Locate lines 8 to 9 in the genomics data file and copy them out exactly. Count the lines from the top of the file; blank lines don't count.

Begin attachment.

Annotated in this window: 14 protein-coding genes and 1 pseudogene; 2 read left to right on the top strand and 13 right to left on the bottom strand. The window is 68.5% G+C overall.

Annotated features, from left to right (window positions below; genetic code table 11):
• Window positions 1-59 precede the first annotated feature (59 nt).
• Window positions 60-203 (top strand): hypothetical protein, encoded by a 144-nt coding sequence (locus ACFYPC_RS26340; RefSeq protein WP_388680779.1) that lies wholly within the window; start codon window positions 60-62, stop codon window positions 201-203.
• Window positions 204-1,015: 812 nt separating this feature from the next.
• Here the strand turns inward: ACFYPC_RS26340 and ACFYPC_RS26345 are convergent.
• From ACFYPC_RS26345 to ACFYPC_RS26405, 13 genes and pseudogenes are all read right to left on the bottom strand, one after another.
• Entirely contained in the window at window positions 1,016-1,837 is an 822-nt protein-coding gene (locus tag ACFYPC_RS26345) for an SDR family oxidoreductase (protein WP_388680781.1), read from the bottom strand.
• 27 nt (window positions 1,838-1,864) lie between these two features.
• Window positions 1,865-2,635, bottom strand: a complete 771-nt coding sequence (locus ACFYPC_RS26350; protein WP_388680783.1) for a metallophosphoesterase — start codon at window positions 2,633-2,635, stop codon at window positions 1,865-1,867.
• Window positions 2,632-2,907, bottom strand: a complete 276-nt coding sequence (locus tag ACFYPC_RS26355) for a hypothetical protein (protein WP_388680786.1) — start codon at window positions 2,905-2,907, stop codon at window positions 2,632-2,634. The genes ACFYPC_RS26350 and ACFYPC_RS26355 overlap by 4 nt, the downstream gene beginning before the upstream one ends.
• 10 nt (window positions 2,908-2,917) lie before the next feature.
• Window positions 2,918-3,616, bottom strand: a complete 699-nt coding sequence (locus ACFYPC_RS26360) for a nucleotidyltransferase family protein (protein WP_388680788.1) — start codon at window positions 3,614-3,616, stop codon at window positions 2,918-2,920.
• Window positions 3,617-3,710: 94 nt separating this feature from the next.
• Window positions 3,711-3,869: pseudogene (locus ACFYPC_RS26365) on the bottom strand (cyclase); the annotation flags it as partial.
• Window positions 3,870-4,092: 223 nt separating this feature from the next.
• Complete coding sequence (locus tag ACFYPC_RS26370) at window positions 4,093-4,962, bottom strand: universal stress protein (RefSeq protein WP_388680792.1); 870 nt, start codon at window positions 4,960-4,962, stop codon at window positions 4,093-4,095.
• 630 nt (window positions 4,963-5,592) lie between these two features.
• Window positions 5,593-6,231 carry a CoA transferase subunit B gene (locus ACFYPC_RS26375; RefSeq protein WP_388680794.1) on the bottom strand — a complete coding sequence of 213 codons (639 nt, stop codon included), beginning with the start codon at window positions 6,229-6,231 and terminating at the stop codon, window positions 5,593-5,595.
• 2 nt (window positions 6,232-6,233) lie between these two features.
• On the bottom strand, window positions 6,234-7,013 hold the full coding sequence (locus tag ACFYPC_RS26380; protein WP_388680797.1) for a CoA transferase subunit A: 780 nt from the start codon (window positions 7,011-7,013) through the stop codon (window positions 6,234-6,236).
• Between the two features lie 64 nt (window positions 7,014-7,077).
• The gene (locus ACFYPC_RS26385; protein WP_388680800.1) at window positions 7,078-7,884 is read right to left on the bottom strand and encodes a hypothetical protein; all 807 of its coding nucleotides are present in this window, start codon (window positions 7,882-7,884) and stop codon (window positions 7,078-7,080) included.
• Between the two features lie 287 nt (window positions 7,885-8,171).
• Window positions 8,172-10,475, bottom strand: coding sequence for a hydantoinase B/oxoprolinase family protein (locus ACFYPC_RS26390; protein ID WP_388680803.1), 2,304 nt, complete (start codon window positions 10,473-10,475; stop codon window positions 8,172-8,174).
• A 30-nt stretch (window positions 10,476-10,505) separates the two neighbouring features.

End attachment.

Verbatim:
• Entirely contained in the window at window positions 1,016-1,837 is an 822-nt protein-coding gene (locus tag ACFYPC_RS26345) for an SDR family oxidoreductase (protein WP_388680781.1), read from the bottom strand.
• 27 nt (window positions 1,838-1,864) lie between these two features.